"... The problem of multiple change point estimation is considered for sequences with unknown number of change points. A consistency framework is suggested that is suitable for highly dependent timeseries, and an asymptotically consistent algorithm is proposed. In order for the consistency to be establi ..."
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Cited by 2 (1 self)
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The problem of multiple change point estimation is considered for sequences with unknown number of change points. A consistency framework is suggested that is suitable for highly dependent timeseries, and an asymptotically consistent algorithm is proposed. In order for the consistency to be established the only assumption required is that the data is generated by stationary ergodic timeseries distributions. No modeling, independence or parametric assumptions are made; the data are allowed to be dependent and the dependence can be of arbitrary form. The theoretical result is complemented with experimental evaluations. 1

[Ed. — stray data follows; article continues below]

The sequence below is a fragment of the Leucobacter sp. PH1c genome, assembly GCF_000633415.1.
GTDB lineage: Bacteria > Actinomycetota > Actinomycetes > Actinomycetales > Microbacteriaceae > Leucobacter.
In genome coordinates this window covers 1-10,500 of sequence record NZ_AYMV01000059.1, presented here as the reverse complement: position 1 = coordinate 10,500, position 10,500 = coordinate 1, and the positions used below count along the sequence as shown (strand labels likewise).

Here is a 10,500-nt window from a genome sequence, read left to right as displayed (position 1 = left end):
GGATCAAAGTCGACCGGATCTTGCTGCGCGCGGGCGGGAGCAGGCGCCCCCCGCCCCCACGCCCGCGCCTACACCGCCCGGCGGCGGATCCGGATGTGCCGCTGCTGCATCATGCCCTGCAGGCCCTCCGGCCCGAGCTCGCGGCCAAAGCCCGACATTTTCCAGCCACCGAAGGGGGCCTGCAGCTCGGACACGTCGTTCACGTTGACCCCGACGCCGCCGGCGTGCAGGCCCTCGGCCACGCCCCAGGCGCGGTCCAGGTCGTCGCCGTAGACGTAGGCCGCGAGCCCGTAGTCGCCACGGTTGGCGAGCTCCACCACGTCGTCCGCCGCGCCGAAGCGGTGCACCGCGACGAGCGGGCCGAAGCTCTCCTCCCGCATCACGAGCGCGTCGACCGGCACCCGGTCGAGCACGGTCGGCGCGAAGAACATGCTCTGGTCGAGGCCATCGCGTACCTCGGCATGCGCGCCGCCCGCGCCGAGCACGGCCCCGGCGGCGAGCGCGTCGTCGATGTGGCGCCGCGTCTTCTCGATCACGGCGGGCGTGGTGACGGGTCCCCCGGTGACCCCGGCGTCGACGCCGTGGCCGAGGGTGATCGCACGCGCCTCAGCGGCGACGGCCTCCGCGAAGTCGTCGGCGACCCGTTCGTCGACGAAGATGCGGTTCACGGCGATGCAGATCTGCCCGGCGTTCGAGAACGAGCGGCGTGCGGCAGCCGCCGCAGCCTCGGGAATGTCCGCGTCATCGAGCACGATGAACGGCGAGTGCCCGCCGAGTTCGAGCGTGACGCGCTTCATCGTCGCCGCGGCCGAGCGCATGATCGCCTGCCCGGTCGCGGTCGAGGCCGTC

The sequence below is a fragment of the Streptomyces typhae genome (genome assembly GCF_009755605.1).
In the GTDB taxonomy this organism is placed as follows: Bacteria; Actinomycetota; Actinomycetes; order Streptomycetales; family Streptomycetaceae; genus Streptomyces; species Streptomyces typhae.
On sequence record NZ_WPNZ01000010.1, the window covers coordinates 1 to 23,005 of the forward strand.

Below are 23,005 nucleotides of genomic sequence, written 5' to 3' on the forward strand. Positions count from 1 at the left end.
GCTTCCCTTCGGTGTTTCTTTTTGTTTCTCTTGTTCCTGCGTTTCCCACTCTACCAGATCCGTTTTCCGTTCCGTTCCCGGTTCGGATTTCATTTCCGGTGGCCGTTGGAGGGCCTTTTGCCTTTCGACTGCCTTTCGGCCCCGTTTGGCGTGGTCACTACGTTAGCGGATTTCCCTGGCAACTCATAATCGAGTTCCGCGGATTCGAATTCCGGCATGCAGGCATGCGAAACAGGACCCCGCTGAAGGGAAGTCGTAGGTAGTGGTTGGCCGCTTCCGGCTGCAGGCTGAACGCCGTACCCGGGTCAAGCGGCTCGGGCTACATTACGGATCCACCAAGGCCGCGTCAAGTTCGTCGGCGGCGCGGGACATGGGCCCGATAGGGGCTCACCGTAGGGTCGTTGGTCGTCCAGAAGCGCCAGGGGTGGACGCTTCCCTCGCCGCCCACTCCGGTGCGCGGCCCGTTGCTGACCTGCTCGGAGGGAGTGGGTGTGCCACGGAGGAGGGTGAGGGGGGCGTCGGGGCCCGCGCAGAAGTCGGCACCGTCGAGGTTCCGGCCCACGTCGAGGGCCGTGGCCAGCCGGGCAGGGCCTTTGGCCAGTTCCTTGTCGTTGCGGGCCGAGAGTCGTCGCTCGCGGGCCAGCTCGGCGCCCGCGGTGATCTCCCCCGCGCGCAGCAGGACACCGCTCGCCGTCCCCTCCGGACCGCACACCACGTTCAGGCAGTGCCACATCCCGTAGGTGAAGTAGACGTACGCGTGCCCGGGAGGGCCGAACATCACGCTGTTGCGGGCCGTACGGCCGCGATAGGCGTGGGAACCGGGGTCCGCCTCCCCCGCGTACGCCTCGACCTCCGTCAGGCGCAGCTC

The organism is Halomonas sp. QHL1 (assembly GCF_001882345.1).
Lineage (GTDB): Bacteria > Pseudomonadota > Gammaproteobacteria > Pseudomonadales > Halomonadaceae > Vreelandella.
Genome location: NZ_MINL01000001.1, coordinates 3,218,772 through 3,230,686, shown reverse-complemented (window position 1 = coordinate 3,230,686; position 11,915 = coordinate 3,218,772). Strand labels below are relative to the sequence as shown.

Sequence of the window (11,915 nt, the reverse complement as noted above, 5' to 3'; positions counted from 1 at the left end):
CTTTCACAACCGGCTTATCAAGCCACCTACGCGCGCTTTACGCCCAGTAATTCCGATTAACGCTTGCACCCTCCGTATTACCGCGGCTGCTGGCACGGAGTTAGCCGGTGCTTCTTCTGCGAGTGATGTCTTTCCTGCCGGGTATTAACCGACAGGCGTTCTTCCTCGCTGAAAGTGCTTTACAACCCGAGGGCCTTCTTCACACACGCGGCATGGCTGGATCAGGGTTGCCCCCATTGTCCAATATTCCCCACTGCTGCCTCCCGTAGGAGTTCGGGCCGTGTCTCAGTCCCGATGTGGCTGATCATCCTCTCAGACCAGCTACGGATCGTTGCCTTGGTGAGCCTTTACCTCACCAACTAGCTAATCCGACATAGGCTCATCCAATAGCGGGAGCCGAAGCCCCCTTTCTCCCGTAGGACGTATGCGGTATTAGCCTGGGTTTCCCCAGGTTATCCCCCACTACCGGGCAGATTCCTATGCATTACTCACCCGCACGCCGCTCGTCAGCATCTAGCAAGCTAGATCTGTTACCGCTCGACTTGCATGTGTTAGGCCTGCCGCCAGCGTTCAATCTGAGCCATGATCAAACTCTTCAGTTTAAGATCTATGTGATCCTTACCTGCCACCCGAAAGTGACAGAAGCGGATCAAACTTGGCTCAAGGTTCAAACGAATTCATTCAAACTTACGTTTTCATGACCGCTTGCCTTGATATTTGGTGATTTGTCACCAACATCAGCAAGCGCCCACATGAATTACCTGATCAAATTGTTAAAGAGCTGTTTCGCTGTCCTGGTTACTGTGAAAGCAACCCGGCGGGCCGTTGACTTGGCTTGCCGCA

PREDICTIVE DYNAMIC USER INTERFACES FOR INTERACTIVE VISUAL SEARCH
"... This paper proposes a method for designing user interfaces based on ideas rooted in data communication theory. It suggests that a visual user interface should be treated as a multitransmitter, singlereceiver communication system, where the total available bandwidth for transmission is limited. The ..."